The family of a little boy from Luton struck down by a rare genetic condition are on a mission to raise £65,000 for life-saving treatment.
Huzaifah Zia is a "bubbly boy with a great sense of humour" and tis he apple of mum Sehrish and dad Shohaib's eyes.
But at the age of just seven months, little Huzaifah was diagnosed with a rare condition called AADC (Aromatic Amino Acid Decarboxylase Deficiency).
The condition - which affects all aspects of Huzaifah's movement and development - is a form of Parkinson's Disease and affects the brain’s ability to produce dopamine and serotonin that carry signals between nerve cells and the brain.
After being denied treatment on the NHS, family are now fundraising for pioneering gene therapy treatment at the Brodno Hospital at Warsaw, Poland.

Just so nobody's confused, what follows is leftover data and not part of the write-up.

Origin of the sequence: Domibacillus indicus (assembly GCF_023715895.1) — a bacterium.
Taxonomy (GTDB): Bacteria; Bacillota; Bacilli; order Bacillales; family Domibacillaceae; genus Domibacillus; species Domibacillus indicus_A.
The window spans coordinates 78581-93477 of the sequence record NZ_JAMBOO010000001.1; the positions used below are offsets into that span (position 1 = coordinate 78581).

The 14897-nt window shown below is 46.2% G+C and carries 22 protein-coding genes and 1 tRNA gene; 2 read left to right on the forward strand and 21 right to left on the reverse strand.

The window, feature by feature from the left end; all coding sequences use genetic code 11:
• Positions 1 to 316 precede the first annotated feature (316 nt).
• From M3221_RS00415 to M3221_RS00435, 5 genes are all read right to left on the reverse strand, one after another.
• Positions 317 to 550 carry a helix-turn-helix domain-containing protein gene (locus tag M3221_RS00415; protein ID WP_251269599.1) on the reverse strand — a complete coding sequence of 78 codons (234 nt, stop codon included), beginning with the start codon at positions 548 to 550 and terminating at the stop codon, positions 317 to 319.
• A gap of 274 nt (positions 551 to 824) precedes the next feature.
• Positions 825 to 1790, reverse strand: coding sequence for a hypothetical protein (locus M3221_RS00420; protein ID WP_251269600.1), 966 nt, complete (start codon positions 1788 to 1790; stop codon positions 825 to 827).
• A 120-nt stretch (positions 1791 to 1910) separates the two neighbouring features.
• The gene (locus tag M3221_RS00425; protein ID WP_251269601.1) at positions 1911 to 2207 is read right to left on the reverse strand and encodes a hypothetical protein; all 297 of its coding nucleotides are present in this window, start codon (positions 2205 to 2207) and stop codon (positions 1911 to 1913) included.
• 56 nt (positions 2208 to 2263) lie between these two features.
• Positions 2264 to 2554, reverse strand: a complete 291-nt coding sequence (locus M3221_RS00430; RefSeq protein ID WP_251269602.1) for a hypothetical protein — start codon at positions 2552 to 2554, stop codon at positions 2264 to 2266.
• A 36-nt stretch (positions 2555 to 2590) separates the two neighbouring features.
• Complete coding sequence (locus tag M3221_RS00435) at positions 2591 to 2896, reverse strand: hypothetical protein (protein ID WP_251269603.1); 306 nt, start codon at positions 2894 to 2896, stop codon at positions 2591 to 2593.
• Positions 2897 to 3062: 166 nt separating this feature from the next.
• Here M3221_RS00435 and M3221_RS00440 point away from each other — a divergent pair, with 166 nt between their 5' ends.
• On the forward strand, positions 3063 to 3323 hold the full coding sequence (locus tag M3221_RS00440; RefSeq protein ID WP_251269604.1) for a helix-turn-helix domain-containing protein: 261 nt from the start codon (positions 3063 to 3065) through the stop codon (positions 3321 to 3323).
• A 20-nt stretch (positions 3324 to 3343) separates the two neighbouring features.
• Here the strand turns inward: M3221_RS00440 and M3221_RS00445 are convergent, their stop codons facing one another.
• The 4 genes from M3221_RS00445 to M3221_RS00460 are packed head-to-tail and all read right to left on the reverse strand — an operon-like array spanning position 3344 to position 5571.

So far, they have raised nearly half of the £65,000 needed.
Dad Shohaib said: "Huzaifah was born with this condition, but was diagnosed at the age of 7 months after a lot of struggle with his GP.
"It has left him at the newborn stage of physical development. Life is a constant struggle for him as he has to have long feeds via a feeding tube, alongside physiotherapy and occupational therapy.
"He is also on 16 medications, 6 times a day."
Huzaifah has been given the opportunity to take part in gene therapy in Poland which would replace the faulty mutated gene with the healthy copy that he’s deficient in.
As the NHS have declined to fund his treatment, the director of the AADC Research Trust asked Huzaifah's parents to open a fundraising page to raise the £65,000 necessary for this life saving operation.
Dad Shohaib added: "Over the last 2 years, a few children have had gene therapy in the US and Japan and so far the results have been very promising.
"The children have made a lot of improvement, and there is evidence it improves motor and neurological function."
To donate to the Justgiving page, please visit https://www.justgiving.com/fundraising/huzaifah-zia.